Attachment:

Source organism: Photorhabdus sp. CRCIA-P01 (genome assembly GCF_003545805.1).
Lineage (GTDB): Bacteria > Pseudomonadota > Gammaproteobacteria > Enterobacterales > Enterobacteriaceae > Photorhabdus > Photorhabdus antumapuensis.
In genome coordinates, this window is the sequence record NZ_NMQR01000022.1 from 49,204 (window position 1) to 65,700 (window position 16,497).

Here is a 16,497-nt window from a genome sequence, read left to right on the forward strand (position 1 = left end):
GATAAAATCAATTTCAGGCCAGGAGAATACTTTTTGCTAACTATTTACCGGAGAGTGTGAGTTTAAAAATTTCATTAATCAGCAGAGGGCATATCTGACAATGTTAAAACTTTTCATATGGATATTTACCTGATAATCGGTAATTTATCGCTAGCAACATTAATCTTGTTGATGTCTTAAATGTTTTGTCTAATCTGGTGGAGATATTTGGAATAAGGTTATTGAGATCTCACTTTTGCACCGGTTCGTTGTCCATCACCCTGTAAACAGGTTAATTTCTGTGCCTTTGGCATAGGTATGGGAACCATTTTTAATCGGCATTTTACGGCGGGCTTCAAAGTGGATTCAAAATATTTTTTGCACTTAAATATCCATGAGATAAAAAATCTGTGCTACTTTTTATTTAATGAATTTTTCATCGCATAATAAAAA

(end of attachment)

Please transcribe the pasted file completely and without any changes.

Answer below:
Source organism: Photorhabdus sp. CRCIA-P01 (genome assembly GCF_003545805.1).
Lineage (GTDB): Bacteria > Pseudomonadota > Gammaproteobacteria > Enterobacterales > Enterobacteriaceae > Photorhabdus > Photorhabdus antumapuensis.
In genome coordinates, this window is the sequence record NZ_NMQR01000022.1 from 49,204 (window position 1) to 65,700 (window position 16,497).

Here is a 16,497-nt window from a genome sequence, read left to right on the forward strand (position 1 = left end):
GATAAAATCAATTTCAGGCCAGGAGAATACTTTTTGCTAACTATTTACCGGAGAGTGTGAGTTTAAAAATTTCATTAATCAGCAGAGGGCATATCTGACAATGTTAAAACTTTTCATATGGATATTTACCTGATAATCGGTAATTTATCGCTAGCAACATTAATCTTGTTGATGTCTTAAATGTTTTGTCTAATCTGGTGGAGATATTTGGAATAAGGTTATTGAGATCTCACTTTTGCACCGGTTCGTTGTCCATCACCCTGTAAACAGGTTAATTTCTGTGCCTTTGGCATAGGTATGGGAACCATTTTTAATCGGCATTTTACGGCGGGCTTCAAAGTGGATTCAAAATATTTTTTGCACTTAAATATCCATGAGATAAAAAATCTGTGCTACTTTTTATTTAATGAATTTTTCATCGCATAATAAAAA